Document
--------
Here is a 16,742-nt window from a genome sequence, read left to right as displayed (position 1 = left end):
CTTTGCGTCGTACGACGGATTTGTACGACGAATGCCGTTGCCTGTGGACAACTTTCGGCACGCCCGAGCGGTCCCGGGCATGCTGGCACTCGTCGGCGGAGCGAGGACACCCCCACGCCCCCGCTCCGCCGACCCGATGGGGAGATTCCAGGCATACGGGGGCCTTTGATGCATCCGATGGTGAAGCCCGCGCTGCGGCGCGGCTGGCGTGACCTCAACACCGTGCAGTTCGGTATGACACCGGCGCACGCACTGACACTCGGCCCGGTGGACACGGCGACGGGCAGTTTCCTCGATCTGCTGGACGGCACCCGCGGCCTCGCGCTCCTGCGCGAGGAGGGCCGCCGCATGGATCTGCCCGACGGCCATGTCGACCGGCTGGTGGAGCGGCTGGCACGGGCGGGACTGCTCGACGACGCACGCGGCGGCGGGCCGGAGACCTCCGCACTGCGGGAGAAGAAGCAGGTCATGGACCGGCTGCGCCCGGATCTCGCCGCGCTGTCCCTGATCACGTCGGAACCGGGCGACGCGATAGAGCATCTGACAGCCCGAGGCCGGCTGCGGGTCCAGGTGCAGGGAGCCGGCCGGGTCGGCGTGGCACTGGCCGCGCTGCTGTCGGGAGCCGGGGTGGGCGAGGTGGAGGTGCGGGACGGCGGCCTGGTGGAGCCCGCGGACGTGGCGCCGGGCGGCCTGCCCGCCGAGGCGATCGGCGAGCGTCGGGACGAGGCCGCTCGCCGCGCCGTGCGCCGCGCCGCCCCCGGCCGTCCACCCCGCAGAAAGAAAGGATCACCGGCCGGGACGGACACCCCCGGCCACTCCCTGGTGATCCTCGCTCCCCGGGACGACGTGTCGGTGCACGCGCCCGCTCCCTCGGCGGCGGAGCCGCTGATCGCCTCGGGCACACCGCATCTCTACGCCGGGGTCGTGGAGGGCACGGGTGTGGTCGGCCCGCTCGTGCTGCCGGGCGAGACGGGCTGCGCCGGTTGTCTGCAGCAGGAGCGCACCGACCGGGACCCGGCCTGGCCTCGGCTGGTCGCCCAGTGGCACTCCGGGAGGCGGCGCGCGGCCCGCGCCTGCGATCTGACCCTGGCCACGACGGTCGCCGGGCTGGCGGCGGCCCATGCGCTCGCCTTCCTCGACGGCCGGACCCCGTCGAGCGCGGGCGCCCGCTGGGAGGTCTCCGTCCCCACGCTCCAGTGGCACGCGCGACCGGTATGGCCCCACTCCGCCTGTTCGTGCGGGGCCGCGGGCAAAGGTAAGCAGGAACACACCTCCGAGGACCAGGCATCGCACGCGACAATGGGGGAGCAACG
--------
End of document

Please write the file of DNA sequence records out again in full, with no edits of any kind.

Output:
Here is a 16,742-nt window from a genome sequence, read left to right as displayed (position 1 = left end):
CTTTGCGTCGTACGACGGATTTGTACGACGAATGCCGTTGCCTGTGGACAACTTTCGGCACGCCCGAGCGGTCCCGGGCATGCTGGCACTCGTCGGCGGAGCGAGGACACCCCCACGCCCCCGCTCCGCCGACCCGATGGGGAGATTCCAGGCATACGGGGGCCTTTGATGCATCCGATGGTGAAGCCCGCGCTGCGGCGCGGCTGGCGTGACCTCAACACCGTGCAGTTCGGTATGACACCGGCGCACGCACTGACACTCGGCCCGGTGGACACGGCGACGGGCAGTTTCCTCGATCTGCTGGACGGCACCCGCGGCCTCGCGCTCCTGCGCGAGGAGGGCCGCCGCATGGATCTGCCCGACGGCCATGTCGACCGGCTGGTGGAGCGGCTGGCACGGGCGGGACTGCTCGACGACGCACGCGGCGGCGGGCCGGAGACCTCCGCACTGCGGGAGAAGAAGCAGGTCATGGACCGGCTGCGCCCGGATCTCGCCGCGCTGTCCCTGATCACGTCGGAACCGGGCGACGCGATAGAGCATCTGACAGCCCGAGGCCGGCTGCGGGTCCAGGTGCAGGGAGCCGGCCGGGTCGGCGTGGCACTGGCCGCGCTGCTGTCGGGAGCCGGGGTGGGCGAGGTGGAGGTGCGGGACGGCGGCCTGGTGGAGCCCGCGGACGTGGCGCCGGGCGGCCTGCCCGCCGAGGCGATCGGCGAGCGTCGGGACGAGGCCGCTCGCCGCGCCGTGCGCCGCGCCGCCCCCGGCCGTCCACCCCGCAGAAAGAAAGGATCACCGGCCGGGACGGACACCCCCGGCCACTCCCTGGTGATCCTCGCTCCCCGGGACGACGTGTCGGTGCACGCGCCCGCTCCCTCGGCGGCGGAGCCGCTGATCGCCTCGGGCACACCGCATCTCTACGCCGGGGTCGTGGAGGGCACGGGTGTGGTCGGCCCGCTCGTGCTGCCGGGCGAGACGGGCTGCGCCGGTTGTCTGCAGCAGGAGCGCACCGACCGGGACCCGGCCTGGCCTCGGCTGGTCGCCCAGTGGCACTCCGGGAGGCGGCGCGCGGCCCGCGCCTGCGATCTGACCCTGGCCACGACGGTCGCCGGGCTGGCGGCGGCCCATGCGCTCGCCTTCCTCGACGGCCGGACCCCGTCGAGCGCGGGCGCCCGCTGGGAGGTCTCCGTCCCCACGCTCCAGTGGCACGCGCGACCGGTATGGCCCCACTCCGCCTGTTCGTGCGGGGCCGCGGGCAAAGGTAAGCAGGAACACACCTCCGAGGACCAGGCATCGCACGCGACAATGGGGGAGCAACG